Home' Trinidad and Tobago Guardian : March 23rd 2014 Contents |WINE|
AS WE SAID IN last week's article, the subject of
wine shopping can be extensive, and I can write
miles on this topic. However, I will try and stay
close as possible to the absolute basics on this
topic. The idea here is to provide you with enough
information so that you can make informed deci-
sions when looking for that perfect bottle of wine,
or generally wine shopping. Last week I wrote on
1) choosing the right place to shop and 2) not let-
ting yourself be intimidated. This week I continue
with some more shop talk.
MAKE A PLAN.
As strange as this may sound, one good way to go
about conquering wine intimidation is to plan to get
familiar with the different varietals over a period of
time; let's say over six months. For the first three
months you shop for only whites, and the next three
months reds. Over the course of the white-wine
months, plan to try four different white varietals,
sampling two or three of each. For example, say you
start with Chardonnays; the first three times you go
to the store, buy a different Chardonnay. The next
three times, try different Sauvignon Blancs. The
three times after that, bring home some Pinot Gior-
gios. After you have experienced several white vari-
etals, move on to reds. Remember, it doesn't matter
what you choose, as long as it is different each time.
The goal here is to get your feet wet and to build up
a reservoir of wine experiences so that you begin to
know the flavours you love, the flavours you like, and
the flavours you are not fond of.
REALISE THAT NO
PRICE IS TOO SMALL.
You do not have to spend a fortune to drink a good
wine. If you are going to a friend's home for
lasagne, a $300 bottle of wine is not only unnec-
essary, but one could agree, it's out of place. You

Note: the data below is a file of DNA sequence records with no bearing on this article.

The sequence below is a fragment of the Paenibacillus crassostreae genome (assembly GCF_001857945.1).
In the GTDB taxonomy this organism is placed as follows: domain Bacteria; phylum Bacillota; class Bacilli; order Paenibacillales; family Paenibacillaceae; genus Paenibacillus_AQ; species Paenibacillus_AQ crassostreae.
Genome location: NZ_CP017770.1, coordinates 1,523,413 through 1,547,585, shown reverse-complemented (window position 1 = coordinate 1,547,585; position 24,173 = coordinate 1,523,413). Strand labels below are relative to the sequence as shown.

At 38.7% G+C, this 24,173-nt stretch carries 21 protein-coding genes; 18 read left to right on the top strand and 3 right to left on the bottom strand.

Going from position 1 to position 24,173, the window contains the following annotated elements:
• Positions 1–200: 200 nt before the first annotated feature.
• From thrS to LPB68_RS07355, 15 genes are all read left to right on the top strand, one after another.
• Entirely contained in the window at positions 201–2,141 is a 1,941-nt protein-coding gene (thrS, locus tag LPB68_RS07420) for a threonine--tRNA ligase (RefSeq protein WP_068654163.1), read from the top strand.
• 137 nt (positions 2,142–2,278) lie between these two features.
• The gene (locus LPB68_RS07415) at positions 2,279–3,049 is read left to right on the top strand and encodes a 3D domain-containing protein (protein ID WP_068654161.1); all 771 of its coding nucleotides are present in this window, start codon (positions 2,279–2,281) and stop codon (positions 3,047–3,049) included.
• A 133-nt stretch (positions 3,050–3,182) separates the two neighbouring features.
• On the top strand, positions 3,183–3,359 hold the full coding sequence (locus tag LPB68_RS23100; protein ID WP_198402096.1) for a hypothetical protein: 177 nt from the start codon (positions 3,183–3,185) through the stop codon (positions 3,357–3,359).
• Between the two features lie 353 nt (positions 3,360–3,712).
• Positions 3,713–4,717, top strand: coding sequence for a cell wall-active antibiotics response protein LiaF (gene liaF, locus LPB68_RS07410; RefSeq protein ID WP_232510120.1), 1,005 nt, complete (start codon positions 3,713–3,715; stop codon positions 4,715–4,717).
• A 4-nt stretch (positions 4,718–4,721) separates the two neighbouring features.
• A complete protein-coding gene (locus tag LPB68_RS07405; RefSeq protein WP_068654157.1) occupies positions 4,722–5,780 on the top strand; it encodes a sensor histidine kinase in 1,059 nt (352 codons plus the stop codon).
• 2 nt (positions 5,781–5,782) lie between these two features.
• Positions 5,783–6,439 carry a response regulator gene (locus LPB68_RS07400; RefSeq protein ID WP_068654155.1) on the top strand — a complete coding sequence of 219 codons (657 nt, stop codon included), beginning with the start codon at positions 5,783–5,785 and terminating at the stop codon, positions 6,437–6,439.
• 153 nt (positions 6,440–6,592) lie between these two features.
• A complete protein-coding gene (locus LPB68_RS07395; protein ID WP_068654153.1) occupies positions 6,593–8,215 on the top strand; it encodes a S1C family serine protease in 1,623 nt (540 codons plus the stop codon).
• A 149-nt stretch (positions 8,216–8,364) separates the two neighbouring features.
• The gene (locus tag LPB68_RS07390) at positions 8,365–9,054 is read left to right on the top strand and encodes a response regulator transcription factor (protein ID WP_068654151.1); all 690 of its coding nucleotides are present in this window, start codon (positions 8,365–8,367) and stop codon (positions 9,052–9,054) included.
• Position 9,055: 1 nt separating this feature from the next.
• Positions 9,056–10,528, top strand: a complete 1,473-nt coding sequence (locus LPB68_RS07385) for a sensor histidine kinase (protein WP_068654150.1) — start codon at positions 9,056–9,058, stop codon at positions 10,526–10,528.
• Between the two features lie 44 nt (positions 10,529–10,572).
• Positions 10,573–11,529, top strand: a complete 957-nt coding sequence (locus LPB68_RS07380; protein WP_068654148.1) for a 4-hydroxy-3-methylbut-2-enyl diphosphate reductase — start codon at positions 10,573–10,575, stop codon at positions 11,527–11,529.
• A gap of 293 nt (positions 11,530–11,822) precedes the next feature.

can get a good bottle of wine for less than half that
price that will pair perfectly with the lasagne. One
of the discoveries I have learnt, and very early in
my wine career, is that wine professionals often
buy very reasonably priced wines. Wine pros care
about what's inside the bottle --- the cheaper the
better. It's often people who do not know a lot
about wines who pay enormous amounts for it,
hoping that the price will be some sort of assur-
ance of quality. Now, do not get me wrong, as I am
not talking about the rare and very special wine,
like the case of 1978 Romanee-Conti that was sold
for USD474,000 at Christie's auction last year ---
an auction record. Unlike cars and stereo systems,
there are very good wines at all prices.
THAT SAID, DO NOT BE AFRAID
TO TREAT YOURSELF.
There are extraordinary wine experiences to be
had, and for many of these, the wines are expen-
sive. While you don't have to spend a lot on wine
on a regular basis, occasionally springing for a spe-
cial bottle enriches your wine knowledge and ex-
perience, and can be very satisfying.
THINK OF WINE AS A WAY TO TRAVEL.
You may not be able to get to Tuscany, or the
south of France next summer, but you can cer-
tainly have a lot of fun experimenting with Tuscan
or southern French wines. Again, it doesn't matter
where you begin. If you are fascinated by Australia,
start there. If you've never tried a wine from Spain,
try one now. Ask the wine shop clerk to point out
a couple of wines that are classic examples from
places you have chosen, then ask for as much in-
formation as possible about those wines.
BE ENDLESSLY CURIOUS.
Remember, you are not the only one who doesn't
know what is inside of all those bottles. Most peo-
ple don't. The wine drinkers who have the most fun
and learn the most are those who have the
courage to be curious. And being curious means
being willing to ask questions. What does this wine
taste like? That's the most natural and reasonable
question you can ask.
FINALLY, USE FOOD AS A LANGUAGE.
If you are trying to describe to the store clerk the
kinds of wines you like and you are lost for words,
think about food. Wines can be big and juicy like a
steak; fresh and light like a salad; or spicy and bold
like a Mexican sauce. It isn't necessary to use tech-
nical terms; in fact, they can get in the way.
These are your basics to go wine shopping, your
experience can be quite interesting and rewarding
if you follow some of the very fundamentals that I
have shared with you. Next week, I will talk about
Vintages, and how much do they matter. Have fun
One 5-oz glass of typical white wine contains about 104
calories; a typical red contains about 110. Wines that have a
small touch of sweetness, such as some Rieslings, may have
an additional 5 to 10 calories. By comparison, the same
amount of grape juice has about the same number of calories
---102. So, will it be fermented or unfermented grape juice?
<< A SIP ON CALORIES!
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